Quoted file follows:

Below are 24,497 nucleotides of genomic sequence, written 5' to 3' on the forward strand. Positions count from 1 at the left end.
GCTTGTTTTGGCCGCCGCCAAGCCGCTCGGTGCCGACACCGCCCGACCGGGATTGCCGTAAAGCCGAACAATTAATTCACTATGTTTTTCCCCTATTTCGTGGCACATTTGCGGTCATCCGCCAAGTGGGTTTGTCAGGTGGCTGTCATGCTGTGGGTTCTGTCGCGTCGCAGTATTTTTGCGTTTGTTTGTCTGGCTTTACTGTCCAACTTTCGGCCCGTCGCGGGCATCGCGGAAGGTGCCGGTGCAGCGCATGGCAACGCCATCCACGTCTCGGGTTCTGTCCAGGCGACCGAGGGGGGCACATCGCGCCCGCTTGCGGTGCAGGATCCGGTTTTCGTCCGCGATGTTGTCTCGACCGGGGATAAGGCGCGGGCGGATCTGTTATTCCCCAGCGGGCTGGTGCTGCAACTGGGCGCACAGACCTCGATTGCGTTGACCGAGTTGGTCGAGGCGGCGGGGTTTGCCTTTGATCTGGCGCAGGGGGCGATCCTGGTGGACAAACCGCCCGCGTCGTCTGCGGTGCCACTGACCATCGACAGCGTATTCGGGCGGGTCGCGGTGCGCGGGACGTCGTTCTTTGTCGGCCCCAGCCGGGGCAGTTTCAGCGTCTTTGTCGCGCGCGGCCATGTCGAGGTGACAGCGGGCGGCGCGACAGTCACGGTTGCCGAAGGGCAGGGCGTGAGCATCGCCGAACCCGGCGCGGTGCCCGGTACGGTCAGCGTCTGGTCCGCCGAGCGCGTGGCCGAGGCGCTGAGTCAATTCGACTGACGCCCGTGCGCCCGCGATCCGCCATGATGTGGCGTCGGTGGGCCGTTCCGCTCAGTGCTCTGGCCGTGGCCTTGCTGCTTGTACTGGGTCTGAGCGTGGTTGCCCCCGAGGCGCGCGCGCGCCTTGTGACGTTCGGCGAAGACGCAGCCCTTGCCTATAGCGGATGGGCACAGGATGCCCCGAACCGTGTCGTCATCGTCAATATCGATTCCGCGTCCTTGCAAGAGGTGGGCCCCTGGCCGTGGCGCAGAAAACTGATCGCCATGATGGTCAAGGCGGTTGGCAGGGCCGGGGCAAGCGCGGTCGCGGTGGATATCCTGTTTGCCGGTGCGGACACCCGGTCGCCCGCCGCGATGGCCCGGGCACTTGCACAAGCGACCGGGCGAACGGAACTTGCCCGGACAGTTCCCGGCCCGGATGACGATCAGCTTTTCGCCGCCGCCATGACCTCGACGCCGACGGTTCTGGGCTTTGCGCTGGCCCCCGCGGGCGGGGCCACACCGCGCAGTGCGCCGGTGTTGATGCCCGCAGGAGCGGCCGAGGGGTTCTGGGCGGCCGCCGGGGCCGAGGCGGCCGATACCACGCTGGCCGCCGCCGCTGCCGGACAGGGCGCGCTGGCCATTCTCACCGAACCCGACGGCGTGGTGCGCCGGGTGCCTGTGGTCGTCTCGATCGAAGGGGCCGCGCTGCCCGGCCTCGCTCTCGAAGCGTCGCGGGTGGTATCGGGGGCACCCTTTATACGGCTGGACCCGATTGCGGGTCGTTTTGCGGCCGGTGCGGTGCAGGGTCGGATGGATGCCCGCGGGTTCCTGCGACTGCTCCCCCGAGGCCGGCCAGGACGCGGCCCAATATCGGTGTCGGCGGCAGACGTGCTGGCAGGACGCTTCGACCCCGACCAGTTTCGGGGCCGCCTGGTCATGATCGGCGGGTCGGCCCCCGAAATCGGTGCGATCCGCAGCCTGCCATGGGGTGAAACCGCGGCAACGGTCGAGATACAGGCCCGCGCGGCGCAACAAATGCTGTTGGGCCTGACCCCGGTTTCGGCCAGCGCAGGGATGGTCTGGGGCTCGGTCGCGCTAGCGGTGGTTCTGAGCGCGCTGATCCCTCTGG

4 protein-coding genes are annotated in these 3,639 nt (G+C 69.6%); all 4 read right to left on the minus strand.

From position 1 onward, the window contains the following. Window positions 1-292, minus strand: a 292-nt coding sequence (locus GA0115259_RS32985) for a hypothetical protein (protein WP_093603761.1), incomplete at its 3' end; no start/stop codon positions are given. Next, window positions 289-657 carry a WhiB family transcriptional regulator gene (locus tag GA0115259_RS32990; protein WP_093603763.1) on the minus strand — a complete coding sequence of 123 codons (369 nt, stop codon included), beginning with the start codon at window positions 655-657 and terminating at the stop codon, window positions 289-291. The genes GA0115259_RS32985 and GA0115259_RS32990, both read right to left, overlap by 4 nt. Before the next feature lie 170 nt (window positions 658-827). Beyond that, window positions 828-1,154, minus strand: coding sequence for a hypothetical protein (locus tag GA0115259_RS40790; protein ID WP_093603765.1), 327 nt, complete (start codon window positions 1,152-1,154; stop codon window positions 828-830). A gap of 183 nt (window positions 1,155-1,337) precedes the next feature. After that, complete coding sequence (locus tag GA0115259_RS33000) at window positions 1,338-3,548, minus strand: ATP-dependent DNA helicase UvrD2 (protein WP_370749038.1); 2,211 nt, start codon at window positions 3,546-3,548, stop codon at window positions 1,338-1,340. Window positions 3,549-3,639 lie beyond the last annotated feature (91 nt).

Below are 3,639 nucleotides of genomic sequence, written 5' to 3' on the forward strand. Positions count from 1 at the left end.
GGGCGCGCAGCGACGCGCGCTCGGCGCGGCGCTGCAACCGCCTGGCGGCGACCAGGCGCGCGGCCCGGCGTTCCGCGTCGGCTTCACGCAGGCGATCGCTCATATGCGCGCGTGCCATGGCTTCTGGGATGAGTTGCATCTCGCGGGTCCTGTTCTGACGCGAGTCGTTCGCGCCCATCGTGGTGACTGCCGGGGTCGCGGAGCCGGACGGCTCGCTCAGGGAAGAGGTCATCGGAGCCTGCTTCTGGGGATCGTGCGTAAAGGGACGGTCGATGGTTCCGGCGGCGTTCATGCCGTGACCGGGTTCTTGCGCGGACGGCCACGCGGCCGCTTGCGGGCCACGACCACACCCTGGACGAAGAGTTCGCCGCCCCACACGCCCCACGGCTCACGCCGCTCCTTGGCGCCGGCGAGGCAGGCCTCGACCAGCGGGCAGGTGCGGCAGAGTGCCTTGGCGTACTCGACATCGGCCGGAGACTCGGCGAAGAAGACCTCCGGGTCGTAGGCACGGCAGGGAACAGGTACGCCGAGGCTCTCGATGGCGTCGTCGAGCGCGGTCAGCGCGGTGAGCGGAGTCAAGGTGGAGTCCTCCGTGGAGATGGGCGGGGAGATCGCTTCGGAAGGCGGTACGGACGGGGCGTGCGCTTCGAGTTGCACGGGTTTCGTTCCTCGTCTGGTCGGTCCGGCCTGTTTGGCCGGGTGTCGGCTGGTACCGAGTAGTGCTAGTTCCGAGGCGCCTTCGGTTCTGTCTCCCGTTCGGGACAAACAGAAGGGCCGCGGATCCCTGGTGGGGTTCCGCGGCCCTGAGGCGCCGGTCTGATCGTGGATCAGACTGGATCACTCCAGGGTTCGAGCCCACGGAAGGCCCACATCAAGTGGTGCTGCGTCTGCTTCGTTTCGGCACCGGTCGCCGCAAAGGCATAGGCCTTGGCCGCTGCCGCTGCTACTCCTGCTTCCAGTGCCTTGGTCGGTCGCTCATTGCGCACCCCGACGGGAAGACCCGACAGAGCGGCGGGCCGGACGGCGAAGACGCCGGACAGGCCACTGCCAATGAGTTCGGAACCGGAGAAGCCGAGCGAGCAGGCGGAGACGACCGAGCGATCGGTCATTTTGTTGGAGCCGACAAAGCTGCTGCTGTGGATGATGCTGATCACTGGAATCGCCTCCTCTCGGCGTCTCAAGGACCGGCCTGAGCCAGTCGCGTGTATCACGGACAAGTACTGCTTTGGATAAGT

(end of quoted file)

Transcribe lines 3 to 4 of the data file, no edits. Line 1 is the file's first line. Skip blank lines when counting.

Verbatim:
4 protein-coding genes are annotated in these 3,639 nt (G+C 69.6%); all 4 read right to left on the minus strand.

From position 1 onward, the window contains the following. Window positions 1-292, minus strand: a 292-nt coding sequence (locus GA0115259_RS32985) for a hypothetical protein (protein WP_093603761.1), incomplete at its 3' end; no start/stop codon positions are given. Next, window positions 289-657 carry a WhiB family transcriptional regulator gene (locus tag GA0115259_RS32990; protein WP_093603763.1) on the minus strand — a complete coding sequence of 123 codons (369 nt, stop codon included), beginning with the start codon at window positions 655-657 and terminating at the stop codon, window positions 289-291. The genes GA0115259_RS32985 and GA0115259_RS32990, both read right to left, overlap by 4 nt. Before the next feature lie 170 nt (window positions 658-827). Beyond that, window positions 828-1,154, minus strand: coding sequence for a hypothetical protein (locus tag GA0115259_RS40790; protein ID WP_093603765.1), 327 nt, complete (start codon window positions 1,152-1,154; stop codon window positions 828-830). A gap of 183 nt (window positions 1,155-1,337) precedes the next feature. After that, complete coding sequence (locus tag GA0115259_RS33000) at window positions 1,338-3,548, minus strand: ATP-dependent DNA helicase UvrD2 (protein WP_370749038.1); 2,211 nt, start codon at window positions 3,546-3,548, stop codon at window positions 1,338-1,340. Window positions 3,549-3,639 lie beyond the last annotated feature (91 nt).